Project description:Altered synaptic function is thought to play a role in many neurodegenerative diseases, but little is known about the underlying mechanisms for synaptic dysfunction. The squid giant synapse (SGS) is a classical model for studying synaptic electrophysiology and ultrastructure, as well as molecular mechanisms of neurotransmission. Here, we conduct a multidisciplinary study of synaptic actions of misfolded human G85R-SOD1 causing familial amyotrophic lateral sclerosis (ALS). G85R-SOD1, but not WT-SOD1, inhibited synaptic transmission, altered presynaptic ultrastructure, and reduced both the size of the readily releasable pool (RRP) of synaptic vesicles and mobility from the reserved pool (RP) to the RRP. Unexpectedly, intermittent high-frequency stimulation (iHFS) blocked inhibitory effects of G85R-SOD1 on synaptic transmission, suggesting aberrant Ca2+ signaling may underlie G85R-SOD1 toxicity. Ratiometric Ca2+ imaging showed significantly increased presynaptic Ca2+ induced by G85R-SOD1 that preceded synaptic dysfunction. Chelating Ca2+ using EGTA prevented synaptic inhibition by G85R-SOD1, confirming the role of aberrant Ca2+ in mediating G85R-SOD1 toxicity. These results extended earlier findings in mammalian motor neurons and advanced our understanding by providing possible molecular mechanisms and therapeutic targets for synaptic dysfunctions in ALS as well as a unique model for further studies.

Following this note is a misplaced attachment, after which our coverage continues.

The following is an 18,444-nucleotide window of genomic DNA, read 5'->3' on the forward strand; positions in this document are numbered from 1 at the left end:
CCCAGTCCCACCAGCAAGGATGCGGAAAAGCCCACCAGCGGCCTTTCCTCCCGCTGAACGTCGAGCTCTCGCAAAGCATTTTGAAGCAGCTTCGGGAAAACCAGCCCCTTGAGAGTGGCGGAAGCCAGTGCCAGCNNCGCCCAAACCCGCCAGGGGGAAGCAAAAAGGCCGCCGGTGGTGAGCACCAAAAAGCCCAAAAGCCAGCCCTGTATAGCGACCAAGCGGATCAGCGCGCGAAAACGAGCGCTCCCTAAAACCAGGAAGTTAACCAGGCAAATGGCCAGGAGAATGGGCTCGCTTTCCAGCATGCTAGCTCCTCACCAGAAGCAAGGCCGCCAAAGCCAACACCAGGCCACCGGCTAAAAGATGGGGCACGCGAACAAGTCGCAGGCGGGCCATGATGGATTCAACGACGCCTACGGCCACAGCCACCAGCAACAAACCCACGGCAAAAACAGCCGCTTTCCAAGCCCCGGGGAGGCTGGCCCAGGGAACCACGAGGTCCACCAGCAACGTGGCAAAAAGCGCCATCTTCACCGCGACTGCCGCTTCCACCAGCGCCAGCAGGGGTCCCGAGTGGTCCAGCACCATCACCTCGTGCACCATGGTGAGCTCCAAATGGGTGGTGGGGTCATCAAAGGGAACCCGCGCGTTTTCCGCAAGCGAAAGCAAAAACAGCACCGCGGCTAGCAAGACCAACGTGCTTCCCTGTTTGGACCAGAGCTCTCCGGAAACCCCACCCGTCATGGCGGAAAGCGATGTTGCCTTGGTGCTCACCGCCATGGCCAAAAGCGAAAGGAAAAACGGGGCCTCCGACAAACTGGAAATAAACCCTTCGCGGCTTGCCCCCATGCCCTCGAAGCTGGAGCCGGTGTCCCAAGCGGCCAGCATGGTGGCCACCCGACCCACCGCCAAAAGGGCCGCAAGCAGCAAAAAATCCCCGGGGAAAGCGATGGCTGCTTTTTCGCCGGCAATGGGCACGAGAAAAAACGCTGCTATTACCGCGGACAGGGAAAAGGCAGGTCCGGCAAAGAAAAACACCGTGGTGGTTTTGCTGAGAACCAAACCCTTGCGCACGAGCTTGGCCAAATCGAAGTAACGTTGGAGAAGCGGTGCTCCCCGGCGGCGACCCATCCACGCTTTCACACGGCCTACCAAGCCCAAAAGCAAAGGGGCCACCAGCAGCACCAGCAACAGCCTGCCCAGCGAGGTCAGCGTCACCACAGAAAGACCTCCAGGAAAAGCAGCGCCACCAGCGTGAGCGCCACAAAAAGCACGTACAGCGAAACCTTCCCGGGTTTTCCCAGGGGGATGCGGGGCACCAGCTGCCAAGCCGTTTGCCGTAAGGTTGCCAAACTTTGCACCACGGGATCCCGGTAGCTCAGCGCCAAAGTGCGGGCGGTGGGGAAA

Project description:?-Synuclein (?S) is an intrinsically disordered protein that is associated with Parkinson's disease (PD) through its ability to self-assemble into oligomers and fibrils. Inhibition of this oligomerization cascade is an interesting approach to developing therapeutical strategies and ?-synuclein (?S) has been described as a natural negative regulator of this process. However, the biological background and molecular mechanisms by which this inhibition occurs is unclear. Herein, we focused on assessing the effect of ?S on the aggregation of five ?S pathological mutants linked to early-onset PD (A30P, E46K, H50Q, G51D and A53T). By coupling single molecule fluorescence spectroscopy to a cell-free protein expression system, we validated the ability of ?S to act as a chaperone of ?S, effectively inhibiting its aggregation. Interestingly, we found that ?S does so in a selective manner, i.e., is a more effective inhibitor for certain ?S pathological mutants-A30P and G51D-as compared to E46K, H50Q and A53T. Moreover, two-color coincidence experiments proved that this discrepancy is due to a preferential incorporation of ?S into smaller oligomers of ?S. This was validated by showing that the chaperoning effect was lost when proteins were mixed after being expressed individually. This study highlights the potential of fluorescence spectroscopy to deconstruct ?S aggregation cascade and its interplay with ?S.